The International Day for Disaster Risk Reduction is observed worldwide on 13th October every year. The day celebrates the need to raise awareness about the importance of examining the risks faced by people and reducing their exposure to disasters. UNESCO helps countries build their abilities in managing disasters and climate risks and is engaged with the idea of redirecting from post-disaster reaction and towards pre-disaster action. A majority of natural and man-made disasters can be managed with proper planning and safety measures. The day is an opportunity to acknowledge the progress made in reducing disaster risk and losses in lives, livelihoods and health. The aim of the 2021 International Day for Disaster Risk Reduction is the need for international cooperation for developing countries to reduce their disaster risk and disaster losses.
Why is Disaster Risk Reduction Important?
Natural disasters are mainly caused by a combination of various natural hazards that have atmospheric, geologic and hydrologic origins on solar, global, regional, national or local scales.
These hazards along with insufficient measures to reduce the consequences of disasters will cause widespread destruction. Disaster risk reduction is the concept and practice that reduces disaster risks through systematic efforts to analyse and reduce the major factors that cause disasters. UNESCO, along with other UN agencies like UNDRR, play a major role in raising awareness, prevention and helping societies to be prepared for potential disasters. UNDRR helps governments, partners and communities to collaborate to reduce disaster risk and losses and also to ensure a safe and sustainable future.
Background of International Day for Disaster Risk Reduction
The International Day for Disaster Risk Reduction was first observed in 1989 after the United Nations General Assembly (UNGA) decided to promote a global culture of disaster reduction and awareness. At the Third UN World Conference on Disaster Risk Reduction in 2015 held in Sendai, Japan, the international community was reminded that disasters hit hardest at the local level which leads to loss of life and social and economic disruption. So, local level plans and strategies are required to reduce the destruction of disasters. Sudden disasters lead to the displacement of millions of people every year. Disasters that are caused due to climate change will not bring out the desired results of sustainable development plans.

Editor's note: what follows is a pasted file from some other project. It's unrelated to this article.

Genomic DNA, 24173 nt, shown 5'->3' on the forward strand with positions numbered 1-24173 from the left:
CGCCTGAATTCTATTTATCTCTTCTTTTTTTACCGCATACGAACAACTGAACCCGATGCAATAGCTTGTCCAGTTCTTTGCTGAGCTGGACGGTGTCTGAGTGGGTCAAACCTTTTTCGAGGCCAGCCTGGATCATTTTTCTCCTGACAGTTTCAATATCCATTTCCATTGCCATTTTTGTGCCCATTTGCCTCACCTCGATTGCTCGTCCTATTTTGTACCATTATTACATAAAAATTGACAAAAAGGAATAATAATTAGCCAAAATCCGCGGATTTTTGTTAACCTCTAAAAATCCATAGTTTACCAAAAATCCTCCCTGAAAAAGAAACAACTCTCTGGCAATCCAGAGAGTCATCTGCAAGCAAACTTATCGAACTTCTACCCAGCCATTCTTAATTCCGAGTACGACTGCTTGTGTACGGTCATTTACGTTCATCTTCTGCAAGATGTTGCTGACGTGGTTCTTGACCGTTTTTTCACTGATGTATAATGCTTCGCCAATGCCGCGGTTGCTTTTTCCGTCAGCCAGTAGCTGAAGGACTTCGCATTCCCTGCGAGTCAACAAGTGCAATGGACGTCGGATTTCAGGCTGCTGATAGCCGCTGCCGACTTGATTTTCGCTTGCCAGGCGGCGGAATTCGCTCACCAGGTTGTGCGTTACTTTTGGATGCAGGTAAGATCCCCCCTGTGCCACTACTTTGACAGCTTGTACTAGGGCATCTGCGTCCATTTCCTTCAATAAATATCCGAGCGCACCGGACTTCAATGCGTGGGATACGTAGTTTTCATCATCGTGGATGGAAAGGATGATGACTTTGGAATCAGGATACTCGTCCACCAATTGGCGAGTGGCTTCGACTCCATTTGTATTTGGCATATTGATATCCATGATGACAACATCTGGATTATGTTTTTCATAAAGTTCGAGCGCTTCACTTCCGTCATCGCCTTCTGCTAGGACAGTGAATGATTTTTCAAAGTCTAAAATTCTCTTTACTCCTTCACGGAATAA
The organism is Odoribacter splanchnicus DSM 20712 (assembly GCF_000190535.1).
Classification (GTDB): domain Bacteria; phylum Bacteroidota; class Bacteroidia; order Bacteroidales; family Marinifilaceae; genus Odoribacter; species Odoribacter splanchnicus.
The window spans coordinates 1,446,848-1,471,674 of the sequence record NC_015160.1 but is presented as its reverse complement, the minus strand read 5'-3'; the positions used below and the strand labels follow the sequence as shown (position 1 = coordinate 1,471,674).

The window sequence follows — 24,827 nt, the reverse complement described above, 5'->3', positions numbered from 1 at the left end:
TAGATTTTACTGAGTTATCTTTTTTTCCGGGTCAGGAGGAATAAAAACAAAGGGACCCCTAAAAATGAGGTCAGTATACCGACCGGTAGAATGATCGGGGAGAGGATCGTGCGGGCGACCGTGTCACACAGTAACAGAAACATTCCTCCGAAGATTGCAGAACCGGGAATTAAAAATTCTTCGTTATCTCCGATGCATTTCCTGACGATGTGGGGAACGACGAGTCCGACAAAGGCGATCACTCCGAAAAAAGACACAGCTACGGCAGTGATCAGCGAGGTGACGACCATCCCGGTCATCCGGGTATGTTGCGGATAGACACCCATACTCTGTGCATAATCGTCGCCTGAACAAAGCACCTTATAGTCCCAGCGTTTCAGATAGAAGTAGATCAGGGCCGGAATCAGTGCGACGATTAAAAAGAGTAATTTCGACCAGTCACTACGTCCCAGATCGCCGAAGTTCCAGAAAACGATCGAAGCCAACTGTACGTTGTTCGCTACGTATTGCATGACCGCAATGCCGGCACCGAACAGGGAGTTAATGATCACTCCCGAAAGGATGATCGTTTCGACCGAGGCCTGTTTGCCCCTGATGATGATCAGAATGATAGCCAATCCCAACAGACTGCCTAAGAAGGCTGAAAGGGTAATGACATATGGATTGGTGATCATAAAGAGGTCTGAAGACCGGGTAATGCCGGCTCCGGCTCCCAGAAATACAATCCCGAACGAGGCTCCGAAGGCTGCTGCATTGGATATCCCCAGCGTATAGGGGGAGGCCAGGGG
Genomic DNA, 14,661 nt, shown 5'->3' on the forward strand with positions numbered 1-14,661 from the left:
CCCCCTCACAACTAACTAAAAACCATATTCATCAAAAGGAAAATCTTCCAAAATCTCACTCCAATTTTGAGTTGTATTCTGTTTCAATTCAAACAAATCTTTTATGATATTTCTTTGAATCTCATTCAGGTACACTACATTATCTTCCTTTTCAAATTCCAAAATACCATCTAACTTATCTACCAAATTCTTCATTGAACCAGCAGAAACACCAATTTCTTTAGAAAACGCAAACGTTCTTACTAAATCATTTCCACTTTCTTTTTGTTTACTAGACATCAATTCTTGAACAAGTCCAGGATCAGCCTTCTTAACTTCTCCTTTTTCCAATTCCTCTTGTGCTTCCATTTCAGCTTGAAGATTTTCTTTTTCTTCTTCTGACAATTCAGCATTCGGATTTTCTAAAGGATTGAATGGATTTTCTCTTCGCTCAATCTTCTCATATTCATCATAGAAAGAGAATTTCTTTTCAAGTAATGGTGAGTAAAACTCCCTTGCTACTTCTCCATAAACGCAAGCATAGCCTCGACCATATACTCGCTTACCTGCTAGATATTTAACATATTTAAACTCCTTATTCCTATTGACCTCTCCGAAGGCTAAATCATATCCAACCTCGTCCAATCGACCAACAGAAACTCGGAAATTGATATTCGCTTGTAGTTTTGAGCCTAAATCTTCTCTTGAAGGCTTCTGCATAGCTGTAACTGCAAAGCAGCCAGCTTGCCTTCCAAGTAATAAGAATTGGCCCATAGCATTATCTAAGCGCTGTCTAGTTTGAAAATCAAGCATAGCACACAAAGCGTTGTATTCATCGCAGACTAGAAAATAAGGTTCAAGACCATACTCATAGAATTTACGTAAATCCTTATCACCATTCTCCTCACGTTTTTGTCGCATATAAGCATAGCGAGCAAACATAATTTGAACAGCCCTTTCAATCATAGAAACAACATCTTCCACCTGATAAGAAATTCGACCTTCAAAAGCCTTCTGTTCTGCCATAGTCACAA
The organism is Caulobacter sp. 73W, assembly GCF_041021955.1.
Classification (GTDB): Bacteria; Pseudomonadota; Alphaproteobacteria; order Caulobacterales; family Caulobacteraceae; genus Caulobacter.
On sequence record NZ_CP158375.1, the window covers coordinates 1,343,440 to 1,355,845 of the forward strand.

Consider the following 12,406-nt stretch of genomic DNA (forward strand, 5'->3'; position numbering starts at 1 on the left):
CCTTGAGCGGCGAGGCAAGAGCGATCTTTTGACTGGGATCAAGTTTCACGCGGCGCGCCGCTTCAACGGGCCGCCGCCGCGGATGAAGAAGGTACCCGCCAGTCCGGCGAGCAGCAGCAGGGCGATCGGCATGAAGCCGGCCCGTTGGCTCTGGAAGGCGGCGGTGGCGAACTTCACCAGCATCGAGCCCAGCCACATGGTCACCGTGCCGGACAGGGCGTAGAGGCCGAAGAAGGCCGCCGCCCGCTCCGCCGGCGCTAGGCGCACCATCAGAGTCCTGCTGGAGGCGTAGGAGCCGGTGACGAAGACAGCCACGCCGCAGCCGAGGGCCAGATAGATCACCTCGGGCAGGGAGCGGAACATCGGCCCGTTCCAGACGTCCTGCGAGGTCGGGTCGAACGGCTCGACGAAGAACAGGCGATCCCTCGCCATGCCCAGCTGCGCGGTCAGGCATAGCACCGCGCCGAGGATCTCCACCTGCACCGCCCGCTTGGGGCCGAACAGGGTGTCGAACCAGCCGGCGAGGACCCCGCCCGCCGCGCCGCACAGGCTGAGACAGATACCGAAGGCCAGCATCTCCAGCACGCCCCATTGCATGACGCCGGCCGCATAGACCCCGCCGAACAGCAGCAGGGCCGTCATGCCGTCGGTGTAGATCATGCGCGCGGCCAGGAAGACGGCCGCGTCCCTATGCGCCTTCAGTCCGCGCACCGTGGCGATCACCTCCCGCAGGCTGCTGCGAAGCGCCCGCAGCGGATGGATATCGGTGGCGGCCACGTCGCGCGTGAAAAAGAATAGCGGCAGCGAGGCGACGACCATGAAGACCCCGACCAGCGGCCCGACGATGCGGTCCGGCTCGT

Sendai Framework for Disaster Risk Reduction 2015–2030
The Sendai Framework for Disaster Risk Reduction is a concise and action-oriented framework introduced for the post-disaster reduction in 2015. Between 2005 and 2015, over 700 thousand people have lost their lives, 1.4 million have been injured and approximately 23 million have become homeless due to disasters. The total economic loss due to disasters was more than $1.3 trillion. In addition, between 2008 and 2012, 144 million people were displaced due to disasters. So the plan is to reduce risks of disaster to effectively protect the livelihoods of people, communities and countries. The framework also focuses on handling underlying disaster risk drivers like poverty, climate change, unplanned and rapid urbanization, poor land management and factors such as demographic change, weak institutional arrangements, lack of regulation etc.
The core idea is to have a people-centric approach while undertaking preventive measures for disaster management. Governments should include representatives from different classes, genders, age groups and races while making and implementing policies and standards for disaster risks. The private and public sectors along with educational and research institutions should work together and collaborate when necessary.
The Sendai framework contains seven global targets which measure the progress made in disaster management. Each year has one target from 2016 to 2022. The targets include substantially reducing disaster mortality, reducing the number of people affected globally, reducing the economic and GDP loss due to disasters, reducing the damage to infrastructure and disruption of immediate services like health, education by 2030. The target for 2020 was to increase the number of countries with national and local disaster risk reduction strategies by 2020. The last two targets include enhancing international cooperation for developing countries through adequate support and increasing the availability and access to multi-hazard early warning systems and disaster risk information and assessments to people by 2030.
2021 International Day for Disaster Risk Reduction
In 2021, the International Day for Disaster Reduction focuses on how international cooperation can reduce disaster risk and disaster losses for developing countries. It highlights best practices of international cooperation that have a positive impact on the lives of people who live in areas prone to disasters. International cooperation through Official Development Aid (ODA) and capacity building are essential to improve disaster resilience during extreme weather and other natural and man-made threats. The theme of 2021 conveys that many disasters can be avoided or prevented if there are proper disaster risk reduction strategies to manage and reduce existing risks and to avoid the creation of new risks.